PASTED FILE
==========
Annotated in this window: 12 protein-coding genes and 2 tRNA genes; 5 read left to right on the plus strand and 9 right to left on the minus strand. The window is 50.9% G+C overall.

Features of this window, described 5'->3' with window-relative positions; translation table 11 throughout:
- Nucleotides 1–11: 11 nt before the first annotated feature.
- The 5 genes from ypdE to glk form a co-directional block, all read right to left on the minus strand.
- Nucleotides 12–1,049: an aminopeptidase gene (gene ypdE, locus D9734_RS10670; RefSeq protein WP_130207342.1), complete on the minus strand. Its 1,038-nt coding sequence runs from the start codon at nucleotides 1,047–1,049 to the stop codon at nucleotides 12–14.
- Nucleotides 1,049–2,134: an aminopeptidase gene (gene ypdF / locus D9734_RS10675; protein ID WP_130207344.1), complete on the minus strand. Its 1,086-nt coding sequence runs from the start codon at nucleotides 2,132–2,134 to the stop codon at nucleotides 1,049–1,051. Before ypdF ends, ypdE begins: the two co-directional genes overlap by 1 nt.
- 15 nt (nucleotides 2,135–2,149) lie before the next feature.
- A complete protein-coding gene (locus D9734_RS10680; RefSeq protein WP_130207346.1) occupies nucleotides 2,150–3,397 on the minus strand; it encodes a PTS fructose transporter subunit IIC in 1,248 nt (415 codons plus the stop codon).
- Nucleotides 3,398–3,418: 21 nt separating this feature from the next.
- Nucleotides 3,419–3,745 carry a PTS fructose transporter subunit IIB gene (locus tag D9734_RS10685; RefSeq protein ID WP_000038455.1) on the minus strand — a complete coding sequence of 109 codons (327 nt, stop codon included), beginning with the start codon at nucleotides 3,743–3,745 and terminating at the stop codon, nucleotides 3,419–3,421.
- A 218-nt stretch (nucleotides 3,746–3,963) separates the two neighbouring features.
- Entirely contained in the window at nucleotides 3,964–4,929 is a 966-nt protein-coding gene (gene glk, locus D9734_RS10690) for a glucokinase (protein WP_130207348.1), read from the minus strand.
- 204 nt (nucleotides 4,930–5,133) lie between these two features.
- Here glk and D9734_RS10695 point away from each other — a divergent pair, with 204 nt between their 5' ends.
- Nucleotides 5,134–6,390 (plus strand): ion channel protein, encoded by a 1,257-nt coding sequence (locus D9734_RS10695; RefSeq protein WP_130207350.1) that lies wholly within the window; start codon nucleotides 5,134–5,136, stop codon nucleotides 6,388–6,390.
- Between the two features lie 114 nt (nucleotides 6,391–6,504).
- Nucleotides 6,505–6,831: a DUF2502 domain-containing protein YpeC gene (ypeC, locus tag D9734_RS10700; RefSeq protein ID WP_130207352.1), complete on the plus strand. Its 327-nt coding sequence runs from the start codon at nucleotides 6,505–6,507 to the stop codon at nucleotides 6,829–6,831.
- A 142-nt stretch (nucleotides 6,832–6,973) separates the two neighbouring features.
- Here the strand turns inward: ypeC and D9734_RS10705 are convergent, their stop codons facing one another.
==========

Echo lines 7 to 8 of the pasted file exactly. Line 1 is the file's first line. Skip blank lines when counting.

- 15 nt (nucleotides 2,135–2,149) lie before the next feature.
- A complete protein-coding gene (locus D9734_RS10680; RefSeq protein WP_130207346.1) occupies nucleotides 2,150–3,397 on the minus strand; it encodes a PTS fructose transporter subunit IIC in 1,248 nt (415 codons plus the stop codon).